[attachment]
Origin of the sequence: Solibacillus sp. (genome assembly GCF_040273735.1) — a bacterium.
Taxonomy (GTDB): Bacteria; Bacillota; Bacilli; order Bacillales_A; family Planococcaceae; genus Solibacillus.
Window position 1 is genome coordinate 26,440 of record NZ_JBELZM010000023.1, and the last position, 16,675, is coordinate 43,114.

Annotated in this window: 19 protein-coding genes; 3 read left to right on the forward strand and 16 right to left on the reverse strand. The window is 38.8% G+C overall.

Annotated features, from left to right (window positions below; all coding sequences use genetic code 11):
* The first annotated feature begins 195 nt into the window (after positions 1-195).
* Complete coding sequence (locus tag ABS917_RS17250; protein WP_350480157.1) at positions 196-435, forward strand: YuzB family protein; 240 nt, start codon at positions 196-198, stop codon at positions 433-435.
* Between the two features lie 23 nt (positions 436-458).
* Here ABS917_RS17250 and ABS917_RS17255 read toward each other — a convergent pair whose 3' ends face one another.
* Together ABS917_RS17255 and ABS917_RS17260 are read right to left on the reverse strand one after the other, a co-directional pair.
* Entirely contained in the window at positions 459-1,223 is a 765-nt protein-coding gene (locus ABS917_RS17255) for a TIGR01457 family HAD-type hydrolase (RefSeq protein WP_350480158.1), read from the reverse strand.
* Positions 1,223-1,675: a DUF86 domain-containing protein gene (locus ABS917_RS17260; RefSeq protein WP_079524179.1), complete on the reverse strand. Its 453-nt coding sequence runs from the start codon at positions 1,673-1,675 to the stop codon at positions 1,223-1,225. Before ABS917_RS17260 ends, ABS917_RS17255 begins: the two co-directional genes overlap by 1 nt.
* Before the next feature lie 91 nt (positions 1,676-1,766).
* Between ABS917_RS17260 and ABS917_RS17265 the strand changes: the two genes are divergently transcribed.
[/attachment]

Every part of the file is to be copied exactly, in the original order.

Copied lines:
Origin of the sequence: Solibacillus sp. (genome assembly GCF_040273735.1) — a bacterium.
Taxonomy (GTDB): Bacteria; Bacillota; Bacilli; order Bacillales_A; family Planococcaceae; genus Solibacillus.
Window position 1 is genome coordinate 26,440 of record NZ_JBELZM010000023.1, and the last position, 16,675, is coordinate 43,114.

Annotated in this window: 19 protein-coding genes; 3 read left to right on the forward strand and 16 right to left on the reverse strand. The window is 38.8% G+C overall.

Annotated features, from left to right (window positions below; all coding sequences use genetic code 11):
* The first annotated feature begins 195 nt into the window (after positions 1-195).
* Complete coding sequence (locus tag ABS917_RS17250; protein WP_350480157.1) at positions 196-435, forward strand: YuzB family protein; 240 nt, start codon at positions 196-198, stop codon at positions 433-435.
* Between the two features lie 23 nt (positions 436-458).
* Here ABS917_RS17250 and ABS917_RS17255 read toward each other — a convergent pair whose 3' ends face one another.
* Together ABS917_RS17255 and ABS917_RS17260 are read right to left on the reverse strand one after the other, a co-directional pair.
* Entirely contained in the window at positions 459-1,223 is a 765-nt protein-coding gene (locus ABS917_RS17255) for a TIGR01457 family HAD-type hydrolase (RefSeq protein WP_350480158.1), read from the reverse strand.
* Positions 1,223-1,675: a DUF86 domain-containing protein gene (locus ABS917_RS17260; RefSeq protein WP_079524179.1), complete on the reverse strand. Its 453-nt coding sequence runs from the start codon at positions 1,673-1,675 to the stop codon at positions 1,223-1,225. Before ABS917_RS17260 ends, ABS917_RS17255 begins: the two co-directional genes overlap by 1 nt.
* Before the next feature lie 91 nt (positions 1,676-1,766).
* Between ABS917_RS17260 and ABS917_RS17265 the strand changes: the two genes are divergently transcribed.